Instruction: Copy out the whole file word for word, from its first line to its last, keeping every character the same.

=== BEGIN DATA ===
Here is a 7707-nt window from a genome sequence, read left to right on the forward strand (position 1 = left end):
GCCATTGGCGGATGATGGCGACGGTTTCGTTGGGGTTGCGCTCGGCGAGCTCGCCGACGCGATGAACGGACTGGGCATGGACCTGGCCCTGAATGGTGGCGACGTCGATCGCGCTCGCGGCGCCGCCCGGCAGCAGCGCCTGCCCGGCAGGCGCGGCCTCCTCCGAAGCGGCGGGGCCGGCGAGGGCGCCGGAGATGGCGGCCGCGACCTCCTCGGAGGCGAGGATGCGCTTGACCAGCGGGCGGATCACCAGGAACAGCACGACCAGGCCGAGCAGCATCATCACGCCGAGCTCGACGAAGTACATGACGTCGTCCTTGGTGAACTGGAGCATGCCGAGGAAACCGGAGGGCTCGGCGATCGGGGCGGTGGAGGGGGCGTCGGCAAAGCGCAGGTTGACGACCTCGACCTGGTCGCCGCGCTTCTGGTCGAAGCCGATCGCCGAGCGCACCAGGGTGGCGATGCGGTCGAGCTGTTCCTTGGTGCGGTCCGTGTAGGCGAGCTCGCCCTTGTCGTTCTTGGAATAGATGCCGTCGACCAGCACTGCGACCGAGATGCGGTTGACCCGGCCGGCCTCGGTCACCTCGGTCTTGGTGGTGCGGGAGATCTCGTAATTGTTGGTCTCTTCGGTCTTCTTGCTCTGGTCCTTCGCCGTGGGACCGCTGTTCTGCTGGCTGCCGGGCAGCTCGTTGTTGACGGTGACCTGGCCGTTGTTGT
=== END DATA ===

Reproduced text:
Here is a 7707-nt window from a genome sequence, read left to right on the forward strand (position 1 = left end):
GCCATTGGCGGATGATGGCGACGGTTTCGTTGGGGTTGCGCTCGGCGAGCTCGCCGACGCGATGAACGGACTGGGCATGGACCTGGCCCTGAATGGTGGCGACGTCGATCGCGCTCGCGGCGCCGCCCGGCAGCAGCGCCTGCCCGGCAGGCGCGGCCTCCTCCGAAGCGGCGGGGCCGGCGAGGGCGCCGGAGATGGCGGCCGCGACCTCCTCGGAGGCGAGGATGCGCTTGACCAGCGGGCGGATCACCAGGAACAGCACGACCAGGCCGAGCAGCATCATCACGCCGAGCTCGACGAAGTACATGACGTCGTCCTTGGTGAACTGGAGCATGCCGAGGAAACCGGAGGGCTCGGCGATCGGGGCGGTGGAGGGGGCGTCGGCAAAGCGCAGGTTGACGACCTCGACCTGGTCGCCGCGCTTCTGGTCGAAGCCGATCGCCGAGCGCACCAGGGTGGCGATGCGGTCGAGCTGTTCCTTGGTGCGGTCCGTGTAGGCGAGCTCGCCCTTGTCGTTCTTGGAATAGATGCCGTCGACCAGCACTGCGACCGAGATGCGGTTGACCCGGCCGGCCTCGGTCACCTCGGTCTTGGTGGTGCGGGAGATCTCGTAATTGTTGGTCTCTTCGGTCTTCTTGCTCTGGTCCTTCGCCGTGGGACCGCTGTTCTGCTGGCTGCCGGGCAGCTCGTTGTTGACGGTGACCTGGCCGTTGTTGT